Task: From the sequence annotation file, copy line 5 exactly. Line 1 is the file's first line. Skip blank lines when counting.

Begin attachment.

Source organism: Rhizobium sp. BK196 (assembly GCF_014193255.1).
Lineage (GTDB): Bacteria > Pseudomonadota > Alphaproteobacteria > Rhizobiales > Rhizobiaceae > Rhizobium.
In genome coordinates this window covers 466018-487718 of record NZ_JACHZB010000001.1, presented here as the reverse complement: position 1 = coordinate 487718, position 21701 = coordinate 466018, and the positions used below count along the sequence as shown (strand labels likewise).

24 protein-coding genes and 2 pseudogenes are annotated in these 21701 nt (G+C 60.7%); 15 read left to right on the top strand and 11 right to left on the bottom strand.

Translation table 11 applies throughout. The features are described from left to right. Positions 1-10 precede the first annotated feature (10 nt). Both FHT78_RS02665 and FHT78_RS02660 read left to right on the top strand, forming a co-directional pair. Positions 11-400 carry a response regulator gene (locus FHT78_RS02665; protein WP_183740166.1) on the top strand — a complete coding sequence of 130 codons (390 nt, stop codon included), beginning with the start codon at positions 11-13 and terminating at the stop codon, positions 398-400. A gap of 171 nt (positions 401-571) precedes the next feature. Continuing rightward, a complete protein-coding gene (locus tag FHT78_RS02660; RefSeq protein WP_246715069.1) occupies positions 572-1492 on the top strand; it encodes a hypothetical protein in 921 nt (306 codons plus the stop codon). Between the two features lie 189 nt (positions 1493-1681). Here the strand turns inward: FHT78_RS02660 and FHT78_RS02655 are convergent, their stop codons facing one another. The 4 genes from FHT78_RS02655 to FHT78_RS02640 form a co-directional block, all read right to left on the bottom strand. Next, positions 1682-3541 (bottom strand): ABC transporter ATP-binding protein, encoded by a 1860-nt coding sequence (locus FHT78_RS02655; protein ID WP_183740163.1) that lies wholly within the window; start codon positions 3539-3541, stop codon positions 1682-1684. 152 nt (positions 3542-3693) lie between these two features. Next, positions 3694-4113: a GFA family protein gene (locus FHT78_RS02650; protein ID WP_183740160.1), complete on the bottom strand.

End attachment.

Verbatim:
Translation table 11 applies throughout. The features are described from left to right. Positions 1-10 precede the first annotated feature (10 nt). Both FHT78_RS02665 and FHT78_RS02660 read left to right on the top strand, forming a co-directional pair. Positions 11-400 carry a response regulator gene (locus FHT78_RS02665; protein WP_183740166.1) on the top strand — a complete coding sequence of 130 codons (390 nt, stop codon included), beginning with the start codon at positions 11-13 and terminating at the stop codon, positions 398-400. A gap of 171 nt (positions 401-571) precedes the next feature. Continuing rightward, a complete protein-coding gene (locus tag FHT78_RS02660; RefSeq protein WP_246715069.1) occupies positions 572-1492 on the top strand; it encodes a hypothetical protein in 921 nt (306 codons plus the stop codon). Between the two features lie 189 nt (positions 1493-1681). Here the strand turns inward: FHT78_RS02660 and FHT78_RS02655 are convergent, their stop codons facing one another. The 4 genes from FHT78_RS02655 to FHT78_RS02640 form a co-directional block, all read right to left on the bottom strand. Next, positions 1682-3541 (bottom strand): ABC transporter ATP-binding protein, encoded by a 1860-nt coding sequence (locus FHT78_RS02655; protein ID WP_183740163.1) that lies wholly within the window; start codon positions 3539-3541, stop codon positions 1682-1684. 152 nt (positions 3542-3693) lie between these two features. Next, positions 3694-4113: a GFA family protein gene (locus FHT78_RS02650; protein ID WP_183740160.1), complete on the bottom strand.